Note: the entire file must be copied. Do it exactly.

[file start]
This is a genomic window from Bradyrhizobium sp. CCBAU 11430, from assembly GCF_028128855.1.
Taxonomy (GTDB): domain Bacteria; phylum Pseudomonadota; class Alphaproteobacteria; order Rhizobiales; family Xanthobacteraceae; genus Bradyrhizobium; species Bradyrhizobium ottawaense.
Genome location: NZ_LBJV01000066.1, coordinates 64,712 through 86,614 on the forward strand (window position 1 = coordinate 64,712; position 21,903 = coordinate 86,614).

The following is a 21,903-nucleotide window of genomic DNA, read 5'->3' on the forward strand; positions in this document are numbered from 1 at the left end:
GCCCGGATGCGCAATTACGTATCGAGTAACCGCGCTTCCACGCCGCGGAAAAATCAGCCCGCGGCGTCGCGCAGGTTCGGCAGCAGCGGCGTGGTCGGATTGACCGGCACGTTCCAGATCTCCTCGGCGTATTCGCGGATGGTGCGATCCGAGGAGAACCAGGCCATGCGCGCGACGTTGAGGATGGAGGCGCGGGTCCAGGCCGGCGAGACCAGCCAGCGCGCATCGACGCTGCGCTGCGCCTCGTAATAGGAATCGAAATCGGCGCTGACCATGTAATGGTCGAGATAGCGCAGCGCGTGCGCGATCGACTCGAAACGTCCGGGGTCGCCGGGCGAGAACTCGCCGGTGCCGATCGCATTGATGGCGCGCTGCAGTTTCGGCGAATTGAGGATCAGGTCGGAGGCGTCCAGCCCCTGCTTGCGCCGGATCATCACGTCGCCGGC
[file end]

This is a genomic window from Bradyrhizobium sp. CCBAU 11430, from assembly GCF_028128855.1.
Taxonomy (GTDB): domain Bacteria; phylum Pseudomonadota; class Alphaproteobacteria; order Rhizobiales; family Xanthobacteraceae; genus Bradyrhizobium; species Bradyrhizobium ottawaense.
Genome location: NZ_LBJV01000066.1, coordinates 64,712 through 86,614 on the forward strand (window position 1 = coordinate 64,712; position 21,903 = coordinate 86,614).

The following is a 21,903-nucleotide window of genomic DNA, read 5'->3' on the forward strand; positions in this document are numbered from 1 at the left end:
GCCCGGATGCGCAATTACGTATCGAGTAACCGCGCTTCCACGCCGCGGAAAAATCAGCCCGCGGCGTCGCGCAGGTTCGGCAGCAGCGGCGTGGTCGGATTGACCGGCACGTTCCAGATCTCCTCGGCGTATTCGCGGATGGTGCGATCCGAGGAGAACCAGGCCATGCGCGCGACGTTGAGGATGGAGGCGCGGGTCCAGGCCGGCGAGACCAGCCAGCGCGCATCGACGCTGCGCTGCGCCTCGTAATAGGAATCGAAATCGGCGCTGACCATGTAATGGTCGAGATAGCGCAGCGCGTGCGCGATCGACTCGAAACGTCCGGGGTCGCCGGGCGAGAACTCGCCGGTGCCGATCGCATTGATGGCGCGCTGCAGTTTCGGCGAATTGAGGATCAGGTCGGAGGCGTCCAGCCCCTGCTTGCGCCGGATCATCACGTCGCCGGC